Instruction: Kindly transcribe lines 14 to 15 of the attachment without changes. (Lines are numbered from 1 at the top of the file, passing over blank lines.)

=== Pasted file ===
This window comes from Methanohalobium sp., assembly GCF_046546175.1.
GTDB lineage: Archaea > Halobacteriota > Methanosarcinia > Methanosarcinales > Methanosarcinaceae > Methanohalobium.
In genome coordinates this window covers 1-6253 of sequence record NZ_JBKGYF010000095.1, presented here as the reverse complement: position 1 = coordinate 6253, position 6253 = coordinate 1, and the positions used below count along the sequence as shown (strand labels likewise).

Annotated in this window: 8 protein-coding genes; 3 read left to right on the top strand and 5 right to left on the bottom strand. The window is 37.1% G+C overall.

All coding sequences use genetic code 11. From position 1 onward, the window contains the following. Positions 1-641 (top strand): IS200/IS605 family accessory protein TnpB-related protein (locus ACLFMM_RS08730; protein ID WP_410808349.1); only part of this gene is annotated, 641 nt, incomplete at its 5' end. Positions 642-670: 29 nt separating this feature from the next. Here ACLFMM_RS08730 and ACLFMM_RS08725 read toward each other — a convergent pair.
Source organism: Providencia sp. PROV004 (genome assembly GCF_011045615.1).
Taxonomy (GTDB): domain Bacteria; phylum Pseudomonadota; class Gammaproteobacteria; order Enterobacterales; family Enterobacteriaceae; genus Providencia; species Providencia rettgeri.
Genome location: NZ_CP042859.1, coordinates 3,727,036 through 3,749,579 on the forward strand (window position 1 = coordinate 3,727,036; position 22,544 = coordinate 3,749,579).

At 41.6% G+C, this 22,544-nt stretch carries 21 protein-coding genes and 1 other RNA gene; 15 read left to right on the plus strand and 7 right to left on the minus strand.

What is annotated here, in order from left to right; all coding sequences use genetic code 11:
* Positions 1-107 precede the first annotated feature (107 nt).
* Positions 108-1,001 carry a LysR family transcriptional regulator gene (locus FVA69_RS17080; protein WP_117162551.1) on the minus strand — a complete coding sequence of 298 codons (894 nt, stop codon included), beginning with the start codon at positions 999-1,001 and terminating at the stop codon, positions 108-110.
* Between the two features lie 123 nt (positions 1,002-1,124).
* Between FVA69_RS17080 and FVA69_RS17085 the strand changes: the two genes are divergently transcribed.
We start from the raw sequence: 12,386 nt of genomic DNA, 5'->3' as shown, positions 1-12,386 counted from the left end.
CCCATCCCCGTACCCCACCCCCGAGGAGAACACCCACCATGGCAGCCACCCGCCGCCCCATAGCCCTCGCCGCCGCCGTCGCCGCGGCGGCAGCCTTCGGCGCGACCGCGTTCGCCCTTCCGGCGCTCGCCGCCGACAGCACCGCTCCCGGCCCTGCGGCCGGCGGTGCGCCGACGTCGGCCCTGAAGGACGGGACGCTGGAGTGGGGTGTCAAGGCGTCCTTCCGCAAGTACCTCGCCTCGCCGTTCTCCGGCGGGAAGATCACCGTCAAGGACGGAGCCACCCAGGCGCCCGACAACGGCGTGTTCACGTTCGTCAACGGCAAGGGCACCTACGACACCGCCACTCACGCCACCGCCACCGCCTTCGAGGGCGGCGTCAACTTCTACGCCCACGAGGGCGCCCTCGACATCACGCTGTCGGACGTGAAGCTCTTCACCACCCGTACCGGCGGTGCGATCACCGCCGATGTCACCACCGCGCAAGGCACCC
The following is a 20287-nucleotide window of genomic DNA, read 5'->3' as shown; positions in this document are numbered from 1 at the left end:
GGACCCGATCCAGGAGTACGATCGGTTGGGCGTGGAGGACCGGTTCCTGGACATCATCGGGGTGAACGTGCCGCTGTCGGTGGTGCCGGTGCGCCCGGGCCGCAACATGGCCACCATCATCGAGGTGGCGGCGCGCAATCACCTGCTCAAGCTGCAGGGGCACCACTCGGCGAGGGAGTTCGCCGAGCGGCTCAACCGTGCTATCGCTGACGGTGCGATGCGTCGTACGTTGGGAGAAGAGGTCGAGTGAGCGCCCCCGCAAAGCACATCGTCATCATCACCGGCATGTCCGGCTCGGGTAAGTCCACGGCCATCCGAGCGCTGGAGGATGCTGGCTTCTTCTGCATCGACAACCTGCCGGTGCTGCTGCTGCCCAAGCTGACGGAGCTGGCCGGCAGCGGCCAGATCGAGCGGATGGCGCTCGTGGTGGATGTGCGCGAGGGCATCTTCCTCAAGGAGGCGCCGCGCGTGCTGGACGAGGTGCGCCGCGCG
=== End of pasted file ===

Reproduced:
* Between FVA69_RS17080 and FVA69_RS17085 the strand changes: the two genes are divergently transcribed.
We start from the raw sequence: 12,386 nt of genomic DNA, 5'->3' as shown, positions 1-12,386 counted from the left end.